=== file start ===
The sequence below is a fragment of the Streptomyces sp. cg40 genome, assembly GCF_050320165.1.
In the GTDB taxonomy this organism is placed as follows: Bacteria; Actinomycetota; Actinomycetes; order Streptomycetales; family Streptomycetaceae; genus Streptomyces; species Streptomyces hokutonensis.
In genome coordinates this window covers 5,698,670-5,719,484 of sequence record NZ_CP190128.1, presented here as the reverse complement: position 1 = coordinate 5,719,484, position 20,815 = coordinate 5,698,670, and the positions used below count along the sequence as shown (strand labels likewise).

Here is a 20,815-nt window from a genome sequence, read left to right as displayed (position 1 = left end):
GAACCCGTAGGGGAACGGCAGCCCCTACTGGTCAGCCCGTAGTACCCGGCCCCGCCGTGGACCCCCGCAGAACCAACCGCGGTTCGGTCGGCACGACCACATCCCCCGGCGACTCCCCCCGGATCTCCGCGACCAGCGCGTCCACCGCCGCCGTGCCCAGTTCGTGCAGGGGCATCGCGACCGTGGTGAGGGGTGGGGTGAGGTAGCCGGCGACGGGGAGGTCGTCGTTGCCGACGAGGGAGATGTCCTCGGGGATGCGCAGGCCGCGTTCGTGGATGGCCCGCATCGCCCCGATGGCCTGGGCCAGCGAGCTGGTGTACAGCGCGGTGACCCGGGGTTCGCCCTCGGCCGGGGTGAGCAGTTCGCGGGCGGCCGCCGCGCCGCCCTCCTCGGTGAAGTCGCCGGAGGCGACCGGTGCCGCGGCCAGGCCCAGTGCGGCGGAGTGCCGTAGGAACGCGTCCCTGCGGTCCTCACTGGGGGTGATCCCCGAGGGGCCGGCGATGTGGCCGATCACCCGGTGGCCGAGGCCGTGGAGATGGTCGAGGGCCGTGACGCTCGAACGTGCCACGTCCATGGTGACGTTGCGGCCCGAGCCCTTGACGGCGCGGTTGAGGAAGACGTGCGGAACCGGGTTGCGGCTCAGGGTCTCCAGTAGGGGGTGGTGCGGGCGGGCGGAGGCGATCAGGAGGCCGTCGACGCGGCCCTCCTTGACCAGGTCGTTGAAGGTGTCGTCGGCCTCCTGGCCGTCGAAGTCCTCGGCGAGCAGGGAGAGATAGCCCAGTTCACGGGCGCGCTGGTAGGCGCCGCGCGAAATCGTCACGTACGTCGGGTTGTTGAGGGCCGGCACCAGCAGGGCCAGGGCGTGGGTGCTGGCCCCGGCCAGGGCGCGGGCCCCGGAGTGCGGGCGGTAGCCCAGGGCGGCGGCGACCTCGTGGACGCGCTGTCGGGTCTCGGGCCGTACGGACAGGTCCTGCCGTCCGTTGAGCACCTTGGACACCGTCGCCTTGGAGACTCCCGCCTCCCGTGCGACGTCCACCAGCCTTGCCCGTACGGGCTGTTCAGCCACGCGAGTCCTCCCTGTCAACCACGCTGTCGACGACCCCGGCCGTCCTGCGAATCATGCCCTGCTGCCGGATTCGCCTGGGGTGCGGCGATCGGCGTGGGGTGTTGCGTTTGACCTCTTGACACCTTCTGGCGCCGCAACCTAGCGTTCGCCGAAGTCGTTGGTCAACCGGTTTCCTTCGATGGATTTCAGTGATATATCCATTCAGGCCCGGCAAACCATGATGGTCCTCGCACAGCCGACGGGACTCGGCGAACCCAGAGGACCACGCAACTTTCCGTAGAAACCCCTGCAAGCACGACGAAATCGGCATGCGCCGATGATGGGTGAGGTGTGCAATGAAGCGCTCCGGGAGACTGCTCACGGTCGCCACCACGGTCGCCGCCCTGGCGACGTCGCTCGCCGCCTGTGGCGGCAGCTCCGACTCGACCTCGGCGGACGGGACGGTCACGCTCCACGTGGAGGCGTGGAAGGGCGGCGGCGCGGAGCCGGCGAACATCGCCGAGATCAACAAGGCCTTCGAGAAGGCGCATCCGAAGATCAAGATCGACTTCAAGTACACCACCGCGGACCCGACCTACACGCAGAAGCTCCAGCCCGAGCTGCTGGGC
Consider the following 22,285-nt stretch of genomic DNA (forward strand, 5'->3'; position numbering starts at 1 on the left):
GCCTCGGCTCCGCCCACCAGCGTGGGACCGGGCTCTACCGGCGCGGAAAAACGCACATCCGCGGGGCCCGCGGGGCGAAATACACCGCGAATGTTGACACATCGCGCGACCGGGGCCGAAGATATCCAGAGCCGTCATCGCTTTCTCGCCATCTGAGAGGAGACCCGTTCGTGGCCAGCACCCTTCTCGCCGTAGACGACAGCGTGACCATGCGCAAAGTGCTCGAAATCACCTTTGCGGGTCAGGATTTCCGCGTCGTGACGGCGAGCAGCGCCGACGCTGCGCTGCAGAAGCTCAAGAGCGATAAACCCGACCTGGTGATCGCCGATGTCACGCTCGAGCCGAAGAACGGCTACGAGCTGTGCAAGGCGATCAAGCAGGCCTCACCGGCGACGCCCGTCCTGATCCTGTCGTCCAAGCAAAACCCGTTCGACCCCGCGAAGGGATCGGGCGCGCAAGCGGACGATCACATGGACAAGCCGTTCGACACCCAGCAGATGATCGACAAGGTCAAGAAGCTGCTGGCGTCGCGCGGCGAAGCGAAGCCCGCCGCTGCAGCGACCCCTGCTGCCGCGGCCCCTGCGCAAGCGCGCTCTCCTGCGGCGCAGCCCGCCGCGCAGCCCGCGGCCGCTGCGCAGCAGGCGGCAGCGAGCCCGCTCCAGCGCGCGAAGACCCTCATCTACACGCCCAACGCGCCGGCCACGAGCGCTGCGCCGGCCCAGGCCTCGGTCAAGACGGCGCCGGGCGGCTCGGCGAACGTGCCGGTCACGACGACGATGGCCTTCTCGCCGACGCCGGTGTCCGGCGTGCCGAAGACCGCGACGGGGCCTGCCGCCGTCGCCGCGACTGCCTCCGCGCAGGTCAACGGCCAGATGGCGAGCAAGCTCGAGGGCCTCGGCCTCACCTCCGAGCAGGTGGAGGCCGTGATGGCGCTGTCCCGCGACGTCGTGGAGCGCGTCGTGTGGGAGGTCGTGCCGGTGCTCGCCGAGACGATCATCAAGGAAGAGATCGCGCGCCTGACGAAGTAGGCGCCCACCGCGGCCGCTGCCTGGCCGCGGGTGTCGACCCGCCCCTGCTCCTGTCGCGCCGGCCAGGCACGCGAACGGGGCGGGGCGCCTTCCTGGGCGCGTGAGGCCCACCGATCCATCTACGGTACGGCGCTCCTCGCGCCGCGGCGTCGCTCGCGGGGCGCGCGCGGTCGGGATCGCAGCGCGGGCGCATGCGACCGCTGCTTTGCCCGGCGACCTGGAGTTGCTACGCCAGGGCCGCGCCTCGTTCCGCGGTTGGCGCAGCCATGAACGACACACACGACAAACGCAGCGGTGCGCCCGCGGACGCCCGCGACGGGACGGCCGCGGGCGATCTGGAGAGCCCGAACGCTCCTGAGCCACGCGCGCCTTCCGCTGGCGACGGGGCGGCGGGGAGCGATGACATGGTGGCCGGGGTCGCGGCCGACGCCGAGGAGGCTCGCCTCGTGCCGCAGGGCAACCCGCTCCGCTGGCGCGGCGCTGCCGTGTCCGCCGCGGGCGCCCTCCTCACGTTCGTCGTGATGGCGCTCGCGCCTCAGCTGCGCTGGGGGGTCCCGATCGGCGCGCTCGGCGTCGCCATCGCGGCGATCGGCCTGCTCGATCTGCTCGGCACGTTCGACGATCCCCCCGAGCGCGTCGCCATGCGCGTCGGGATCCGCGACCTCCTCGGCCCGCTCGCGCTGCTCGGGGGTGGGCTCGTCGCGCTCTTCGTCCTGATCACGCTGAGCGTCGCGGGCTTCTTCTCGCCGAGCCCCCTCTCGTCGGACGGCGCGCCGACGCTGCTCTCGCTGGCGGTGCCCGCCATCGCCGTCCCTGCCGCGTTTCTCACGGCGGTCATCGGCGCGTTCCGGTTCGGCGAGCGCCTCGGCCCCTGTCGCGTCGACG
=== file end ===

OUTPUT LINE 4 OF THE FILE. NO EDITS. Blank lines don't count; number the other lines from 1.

Here is a 20,815-nt window from a genome sequence, read left to right as displayed (position 1 = left end):